Court Clarifies When Financial Contributions to Medical Marijuana Collective Are Lawful
by Derek P. Cole on August 28, 2014
Local governments in California—and especially law enforcement agencies—know all too well the many myths that pervade the medical-marijuana movement. From the notion that California has “legalized” marijuana for medical purposes (those who legitimately use marijuana are only given immunity from prosecution) to the claim that dispensary operators can act as “caregivers” for their often numerous members (the State Supreme Court has clearly ruled otherwise) misperceptions abound about the proper interpretation of California’s landmark Proposition 215 and its companion legislation, the Medical Marijuana Program Act (“MMPA”).
The Myth that Medical Marijuana Dispensaries May Make Money
Among these misperceptions is the notion that dispensary operators may charge their members for medical marijuana and related products just as if they were being purchased in a traditional retail transaction. Guidelines the State Attorney General published in 2008 to interpret Proposition 215 and the MMPA plainly state that members may not profit in any way from a medical-marijuana collective. Members are allowed only to exchange money as necessary to reimburse themselves for the expenses they incur in collectively cultivating and distributing marijuana for their usages.
This clear prohibition has not stopped dispensary operators from illegally profiting. Often claiming they collect the money they charge members to cover their costs, these operators regularly pocket some (and sometimes most) of the funds charged for themselves.
People v. Baniani
On August 22, 2014, the Fourth District Court of Appeals considered the appeal of a criminal defendant accused of such conduct. In People v. Baniani, it overturned this defendant’s conviction on the ground he was denied the right to present a defense under the MMPA for the crimes for which he was charged. The defendant was prosecuted after an undercover police officer had entered his dispensary, filled out forms and became a member, and acquired marijuana upon exchange of cash—all in a single visit.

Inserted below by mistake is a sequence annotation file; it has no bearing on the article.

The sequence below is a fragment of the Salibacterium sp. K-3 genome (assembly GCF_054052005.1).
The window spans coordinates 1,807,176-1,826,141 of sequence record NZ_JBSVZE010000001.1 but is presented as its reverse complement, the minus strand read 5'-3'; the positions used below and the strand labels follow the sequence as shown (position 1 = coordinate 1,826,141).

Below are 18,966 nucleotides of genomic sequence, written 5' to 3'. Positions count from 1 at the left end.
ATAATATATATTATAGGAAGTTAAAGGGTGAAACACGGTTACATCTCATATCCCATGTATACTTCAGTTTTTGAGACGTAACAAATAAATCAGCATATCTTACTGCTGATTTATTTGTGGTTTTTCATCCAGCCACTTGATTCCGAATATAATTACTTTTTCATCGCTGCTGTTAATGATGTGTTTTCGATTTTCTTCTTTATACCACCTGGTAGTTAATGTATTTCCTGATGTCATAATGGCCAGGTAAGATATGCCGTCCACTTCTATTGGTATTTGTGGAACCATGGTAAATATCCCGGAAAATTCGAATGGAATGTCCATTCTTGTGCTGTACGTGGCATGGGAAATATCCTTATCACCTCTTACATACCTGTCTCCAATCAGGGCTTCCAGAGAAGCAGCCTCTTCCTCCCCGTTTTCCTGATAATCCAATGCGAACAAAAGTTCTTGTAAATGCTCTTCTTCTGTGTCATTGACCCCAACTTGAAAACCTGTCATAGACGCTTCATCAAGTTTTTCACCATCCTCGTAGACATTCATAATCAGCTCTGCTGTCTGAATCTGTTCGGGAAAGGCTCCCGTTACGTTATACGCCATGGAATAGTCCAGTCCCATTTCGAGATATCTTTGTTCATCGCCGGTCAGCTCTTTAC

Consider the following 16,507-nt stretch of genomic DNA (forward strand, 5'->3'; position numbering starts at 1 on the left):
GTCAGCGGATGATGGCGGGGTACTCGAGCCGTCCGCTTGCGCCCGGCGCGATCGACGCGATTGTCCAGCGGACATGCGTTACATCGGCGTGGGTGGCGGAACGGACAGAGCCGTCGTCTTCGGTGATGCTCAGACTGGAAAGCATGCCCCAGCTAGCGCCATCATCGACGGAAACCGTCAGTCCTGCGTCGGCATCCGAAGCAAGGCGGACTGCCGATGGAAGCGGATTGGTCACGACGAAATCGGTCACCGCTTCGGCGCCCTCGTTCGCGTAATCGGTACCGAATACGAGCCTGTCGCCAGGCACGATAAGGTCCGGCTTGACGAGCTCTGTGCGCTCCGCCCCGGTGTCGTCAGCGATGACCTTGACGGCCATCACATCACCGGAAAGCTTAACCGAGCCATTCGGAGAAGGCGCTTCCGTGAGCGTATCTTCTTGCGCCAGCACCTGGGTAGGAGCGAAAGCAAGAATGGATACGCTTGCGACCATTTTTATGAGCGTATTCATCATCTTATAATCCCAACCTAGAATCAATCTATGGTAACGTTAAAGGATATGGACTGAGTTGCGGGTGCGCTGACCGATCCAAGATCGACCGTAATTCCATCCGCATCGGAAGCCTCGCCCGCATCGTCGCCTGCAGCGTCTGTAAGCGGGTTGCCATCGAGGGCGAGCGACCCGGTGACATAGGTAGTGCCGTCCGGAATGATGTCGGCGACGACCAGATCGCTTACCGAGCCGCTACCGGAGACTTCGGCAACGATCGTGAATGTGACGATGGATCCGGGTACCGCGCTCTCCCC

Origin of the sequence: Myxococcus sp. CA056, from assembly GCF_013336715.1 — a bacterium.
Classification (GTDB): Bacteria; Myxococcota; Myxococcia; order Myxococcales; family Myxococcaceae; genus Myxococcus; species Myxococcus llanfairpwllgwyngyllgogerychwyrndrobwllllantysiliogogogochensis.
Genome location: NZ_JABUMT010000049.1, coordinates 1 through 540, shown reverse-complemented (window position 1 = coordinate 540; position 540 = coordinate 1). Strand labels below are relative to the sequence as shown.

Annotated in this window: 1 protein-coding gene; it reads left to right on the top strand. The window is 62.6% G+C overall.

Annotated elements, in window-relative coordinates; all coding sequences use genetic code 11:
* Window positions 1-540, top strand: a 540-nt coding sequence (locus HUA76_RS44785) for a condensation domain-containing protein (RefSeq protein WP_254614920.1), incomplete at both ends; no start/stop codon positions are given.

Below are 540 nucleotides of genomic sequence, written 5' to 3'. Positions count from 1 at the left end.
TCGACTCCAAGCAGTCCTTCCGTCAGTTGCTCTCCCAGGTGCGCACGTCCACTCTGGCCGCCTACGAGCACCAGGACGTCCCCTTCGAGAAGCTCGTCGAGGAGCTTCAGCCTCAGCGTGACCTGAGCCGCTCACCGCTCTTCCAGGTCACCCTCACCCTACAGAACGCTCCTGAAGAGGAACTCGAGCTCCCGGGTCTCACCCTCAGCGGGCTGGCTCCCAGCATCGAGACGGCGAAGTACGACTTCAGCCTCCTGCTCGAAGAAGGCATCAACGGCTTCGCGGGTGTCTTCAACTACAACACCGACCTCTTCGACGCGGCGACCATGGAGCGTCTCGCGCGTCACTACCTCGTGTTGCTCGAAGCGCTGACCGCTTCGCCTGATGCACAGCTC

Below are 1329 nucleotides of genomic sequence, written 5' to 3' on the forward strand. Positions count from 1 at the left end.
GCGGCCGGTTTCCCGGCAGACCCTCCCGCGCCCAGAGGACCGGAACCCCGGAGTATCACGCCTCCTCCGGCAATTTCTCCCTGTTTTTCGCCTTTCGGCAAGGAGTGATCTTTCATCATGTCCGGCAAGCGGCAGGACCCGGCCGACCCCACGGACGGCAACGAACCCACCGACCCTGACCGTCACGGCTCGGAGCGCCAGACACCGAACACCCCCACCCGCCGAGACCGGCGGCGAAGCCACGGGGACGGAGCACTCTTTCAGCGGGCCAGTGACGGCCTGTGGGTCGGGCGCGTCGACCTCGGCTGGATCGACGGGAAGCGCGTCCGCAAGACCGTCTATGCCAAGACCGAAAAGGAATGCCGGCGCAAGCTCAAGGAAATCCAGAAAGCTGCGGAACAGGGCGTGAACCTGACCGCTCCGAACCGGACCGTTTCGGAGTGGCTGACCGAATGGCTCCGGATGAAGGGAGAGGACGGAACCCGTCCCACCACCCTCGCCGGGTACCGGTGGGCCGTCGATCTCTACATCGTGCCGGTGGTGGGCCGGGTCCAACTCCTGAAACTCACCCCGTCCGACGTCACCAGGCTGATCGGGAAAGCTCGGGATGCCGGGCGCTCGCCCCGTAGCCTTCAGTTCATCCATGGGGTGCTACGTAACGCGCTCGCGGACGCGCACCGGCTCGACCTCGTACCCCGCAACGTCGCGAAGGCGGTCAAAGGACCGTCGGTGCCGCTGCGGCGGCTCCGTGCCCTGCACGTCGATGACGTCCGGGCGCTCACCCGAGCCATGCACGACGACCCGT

Baniani is significant because of the theory the prosecutor advanced. Based on the prohibition against profiting from medical-marijuana distribution, the prosecutor argued that any money contributions by a dispensary member to a marijuana collective could be lawful only if made by a member before the cultivation of marijuana occurs. The prosecutor argued that a person could not enter a dispensary and pay cash on the same visit to obtain marijuana or related products. Unless a person is involved at the early stages of cultivation, the prosecutor essentially argued, he or she is not a member of the operation, but really a “buyer” of marijuana and engaged in an unlawful sale.
The court rejected this reasoning, noting it was not justified by the language of the MMPA. As the court explained:
“We do not think the Legislature intended a seriously ill individual whose physician has recommended use of medical marijuana, and who is physically or otherwise unable to participate in the acts involved in cultivating medical marijuana, cannot simply pay money to his or her collective in exchange for the recommended medicine.”
The Baniani makes clear that a member of a marijuana collective need not provide cultivation, planting, labor, or other services as a condition of membership; his or her contribution may be exclusively financial. Consequently, the Baniani case clarifies that a dispensary operator does not engage in an unlawful sale of marijuana solely because he or she charges money for the marijuana a member acquires.
Although Baniani clarifies this point, the court was careful to reiterate that dispensary operators still may not profit from purchases by their members. Thus, while the case makes clear that law enforcement may not conclude illegal sales have occurred strictly because of the exchange of money, it does not legitimize the cash transactions many dispensaries employ to profit from their operations. Prosecution of those who make money from their dispensaries remains justified.